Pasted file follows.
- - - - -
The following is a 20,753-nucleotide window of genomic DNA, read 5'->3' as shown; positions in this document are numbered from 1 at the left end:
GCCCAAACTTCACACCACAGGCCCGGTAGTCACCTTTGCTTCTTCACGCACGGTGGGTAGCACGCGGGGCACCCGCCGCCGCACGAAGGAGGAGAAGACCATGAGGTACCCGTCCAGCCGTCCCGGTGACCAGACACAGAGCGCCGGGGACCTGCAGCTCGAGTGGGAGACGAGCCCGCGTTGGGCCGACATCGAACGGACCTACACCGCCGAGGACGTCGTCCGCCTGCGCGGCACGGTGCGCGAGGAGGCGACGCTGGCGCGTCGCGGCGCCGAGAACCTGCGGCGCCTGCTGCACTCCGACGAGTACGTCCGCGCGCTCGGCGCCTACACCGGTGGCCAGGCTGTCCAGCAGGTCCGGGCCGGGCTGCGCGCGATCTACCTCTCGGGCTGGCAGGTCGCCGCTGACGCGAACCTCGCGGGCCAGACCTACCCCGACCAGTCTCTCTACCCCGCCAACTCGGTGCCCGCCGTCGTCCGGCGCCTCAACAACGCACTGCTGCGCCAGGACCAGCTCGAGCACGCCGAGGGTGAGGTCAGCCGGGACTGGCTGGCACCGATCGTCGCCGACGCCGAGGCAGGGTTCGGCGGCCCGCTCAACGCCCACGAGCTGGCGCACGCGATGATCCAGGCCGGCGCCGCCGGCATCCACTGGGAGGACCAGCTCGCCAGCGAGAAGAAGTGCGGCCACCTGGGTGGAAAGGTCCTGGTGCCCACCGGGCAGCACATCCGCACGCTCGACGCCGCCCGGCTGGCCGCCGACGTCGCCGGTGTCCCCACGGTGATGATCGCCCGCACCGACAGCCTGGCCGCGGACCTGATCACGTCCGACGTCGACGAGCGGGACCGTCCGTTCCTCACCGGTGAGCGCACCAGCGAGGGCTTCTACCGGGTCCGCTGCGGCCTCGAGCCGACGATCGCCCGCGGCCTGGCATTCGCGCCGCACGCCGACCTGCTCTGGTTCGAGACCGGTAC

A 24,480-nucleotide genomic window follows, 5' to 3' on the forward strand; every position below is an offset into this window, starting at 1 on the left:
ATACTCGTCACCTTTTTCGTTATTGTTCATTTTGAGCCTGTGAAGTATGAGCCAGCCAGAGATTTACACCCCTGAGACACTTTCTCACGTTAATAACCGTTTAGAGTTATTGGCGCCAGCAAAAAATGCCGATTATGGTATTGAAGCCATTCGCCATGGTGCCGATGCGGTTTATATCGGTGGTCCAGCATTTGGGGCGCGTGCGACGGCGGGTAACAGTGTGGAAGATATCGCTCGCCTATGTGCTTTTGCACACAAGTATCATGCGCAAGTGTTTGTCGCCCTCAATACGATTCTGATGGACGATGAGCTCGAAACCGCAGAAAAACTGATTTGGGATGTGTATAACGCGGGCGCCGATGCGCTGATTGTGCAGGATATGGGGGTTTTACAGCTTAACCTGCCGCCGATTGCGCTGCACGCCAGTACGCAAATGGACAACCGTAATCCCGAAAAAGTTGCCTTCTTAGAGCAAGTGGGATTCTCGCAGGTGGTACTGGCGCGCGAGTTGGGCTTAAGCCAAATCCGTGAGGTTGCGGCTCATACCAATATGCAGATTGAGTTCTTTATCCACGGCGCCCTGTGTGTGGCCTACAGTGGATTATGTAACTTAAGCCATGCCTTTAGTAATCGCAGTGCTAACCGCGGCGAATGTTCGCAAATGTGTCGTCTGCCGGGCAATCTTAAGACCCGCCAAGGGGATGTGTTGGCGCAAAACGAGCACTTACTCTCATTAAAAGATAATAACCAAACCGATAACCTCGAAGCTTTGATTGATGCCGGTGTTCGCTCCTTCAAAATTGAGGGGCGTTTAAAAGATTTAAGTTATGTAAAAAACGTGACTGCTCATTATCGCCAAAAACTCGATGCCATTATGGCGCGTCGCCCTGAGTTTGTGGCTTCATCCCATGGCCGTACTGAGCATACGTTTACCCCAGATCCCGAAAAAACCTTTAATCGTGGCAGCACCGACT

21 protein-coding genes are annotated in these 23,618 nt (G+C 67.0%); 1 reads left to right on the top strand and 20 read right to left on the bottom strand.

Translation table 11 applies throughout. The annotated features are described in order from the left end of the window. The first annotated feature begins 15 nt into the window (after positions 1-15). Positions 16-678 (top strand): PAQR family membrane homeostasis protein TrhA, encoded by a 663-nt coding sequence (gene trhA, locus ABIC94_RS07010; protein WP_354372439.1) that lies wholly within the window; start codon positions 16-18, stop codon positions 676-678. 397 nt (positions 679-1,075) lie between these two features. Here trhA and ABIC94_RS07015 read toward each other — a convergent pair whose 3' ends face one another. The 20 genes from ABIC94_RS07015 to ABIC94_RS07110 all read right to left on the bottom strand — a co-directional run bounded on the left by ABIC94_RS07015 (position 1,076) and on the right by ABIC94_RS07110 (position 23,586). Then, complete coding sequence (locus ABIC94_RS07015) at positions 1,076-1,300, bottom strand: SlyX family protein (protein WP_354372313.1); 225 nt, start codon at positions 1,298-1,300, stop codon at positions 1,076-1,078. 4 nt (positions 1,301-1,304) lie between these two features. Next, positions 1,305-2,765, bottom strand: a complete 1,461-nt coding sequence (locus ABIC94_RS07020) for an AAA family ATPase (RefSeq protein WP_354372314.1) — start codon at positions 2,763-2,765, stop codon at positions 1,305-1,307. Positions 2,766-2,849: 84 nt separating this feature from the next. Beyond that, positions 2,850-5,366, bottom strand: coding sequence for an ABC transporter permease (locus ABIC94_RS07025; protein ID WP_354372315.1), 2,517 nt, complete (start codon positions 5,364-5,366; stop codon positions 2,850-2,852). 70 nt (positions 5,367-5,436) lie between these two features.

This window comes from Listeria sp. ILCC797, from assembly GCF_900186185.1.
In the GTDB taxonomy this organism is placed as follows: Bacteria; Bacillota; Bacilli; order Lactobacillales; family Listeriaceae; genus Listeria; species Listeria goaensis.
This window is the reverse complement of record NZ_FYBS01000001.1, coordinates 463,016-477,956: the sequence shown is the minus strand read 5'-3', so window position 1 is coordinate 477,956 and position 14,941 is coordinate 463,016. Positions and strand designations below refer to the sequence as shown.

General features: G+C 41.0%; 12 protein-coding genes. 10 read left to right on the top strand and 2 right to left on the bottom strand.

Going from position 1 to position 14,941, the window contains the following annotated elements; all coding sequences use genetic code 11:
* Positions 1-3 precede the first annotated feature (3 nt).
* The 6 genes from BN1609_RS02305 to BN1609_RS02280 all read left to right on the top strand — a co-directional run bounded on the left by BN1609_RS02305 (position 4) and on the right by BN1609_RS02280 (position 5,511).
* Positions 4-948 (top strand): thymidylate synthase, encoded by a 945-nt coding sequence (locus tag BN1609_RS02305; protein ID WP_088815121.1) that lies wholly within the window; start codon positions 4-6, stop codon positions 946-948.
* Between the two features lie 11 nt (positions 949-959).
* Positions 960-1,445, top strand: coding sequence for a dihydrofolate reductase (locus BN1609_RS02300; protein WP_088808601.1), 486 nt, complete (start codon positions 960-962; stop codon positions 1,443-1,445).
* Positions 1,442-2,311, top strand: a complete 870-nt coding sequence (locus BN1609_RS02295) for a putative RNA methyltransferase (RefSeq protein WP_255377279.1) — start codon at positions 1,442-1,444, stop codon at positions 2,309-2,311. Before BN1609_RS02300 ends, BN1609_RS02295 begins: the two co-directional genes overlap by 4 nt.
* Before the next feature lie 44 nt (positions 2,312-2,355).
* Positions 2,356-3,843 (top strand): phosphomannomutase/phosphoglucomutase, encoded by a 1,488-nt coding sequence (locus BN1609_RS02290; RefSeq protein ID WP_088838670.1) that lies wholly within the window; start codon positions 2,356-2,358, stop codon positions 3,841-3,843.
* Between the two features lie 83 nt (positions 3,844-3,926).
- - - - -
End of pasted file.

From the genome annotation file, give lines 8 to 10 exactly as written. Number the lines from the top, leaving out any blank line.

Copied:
In the GTDB taxonomy this organism is placed as follows: Bacteria; Bacillota; Bacilli; order Lactobacillales; family Listeriaceae; genus Listeria; species Listeria goaensis.
This window is the reverse complement of record NZ_FYBS01000001.1, coordinates 463,016-477,956: the sequence shown is the minus strand read 5'-3', so window position 1 is coordinate 477,956 and position 14,941 is coordinate 463,016. Positions and strand designations below refer to the sequence as shown.

General features: G+C 41.0%; 12 protein-coding genes. 10 read left to right on the top strand and 2 right to left on the bottom strand.